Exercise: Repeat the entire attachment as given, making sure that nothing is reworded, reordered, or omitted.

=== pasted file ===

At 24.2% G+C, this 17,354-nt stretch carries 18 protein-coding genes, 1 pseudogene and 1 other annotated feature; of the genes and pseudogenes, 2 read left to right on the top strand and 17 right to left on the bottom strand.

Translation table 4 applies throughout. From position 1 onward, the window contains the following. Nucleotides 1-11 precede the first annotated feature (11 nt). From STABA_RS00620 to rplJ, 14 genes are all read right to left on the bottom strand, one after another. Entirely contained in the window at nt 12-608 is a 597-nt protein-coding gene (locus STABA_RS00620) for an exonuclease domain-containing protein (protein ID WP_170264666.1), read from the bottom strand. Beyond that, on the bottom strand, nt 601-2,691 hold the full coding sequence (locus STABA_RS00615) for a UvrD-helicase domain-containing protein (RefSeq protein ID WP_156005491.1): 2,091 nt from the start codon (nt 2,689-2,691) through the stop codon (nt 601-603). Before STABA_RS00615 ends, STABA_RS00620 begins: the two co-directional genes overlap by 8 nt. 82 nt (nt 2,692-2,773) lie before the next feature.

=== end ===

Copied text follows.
At 24.2% G+C, this 17,354-nt stretch carries 18 protein-coding genes, 1 pseudogene and 1 other annotated feature; of the genes and pseudogenes, 2 read left to right on the top strand and 17 right to left on the bottom strand.

Translation table 4 applies throughout. From position 1 onward, the window contains the following. Nucleotides 1-11 precede the first annotated feature (11 nt). From STABA_RS00620 to rplJ, 14 genes are all read right to left on the bottom strand, one after another. Entirely contained in the window at nt 12-608 is a 597-nt protein-coding gene (locus STABA_RS00620) for an exonuclease domain-containing protein (protein ID WP_170264666.1), read from the bottom strand. Beyond that, on the bottom strand, nt 601-2,691 hold the full coding sequence (locus STABA_RS00615) for a UvrD-helicase domain-containing protein (RefSeq protein ID WP_156005491.1): 2,091 nt from the start codon (nt 2,689-2,691) through the stop codon (nt 601-603). Before STABA_RS00615 ends, STABA_RS00620 begins: the two co-directional genes overlap by 8 nt. 82 nt (nt 2,692-2,773) lie before the next feature.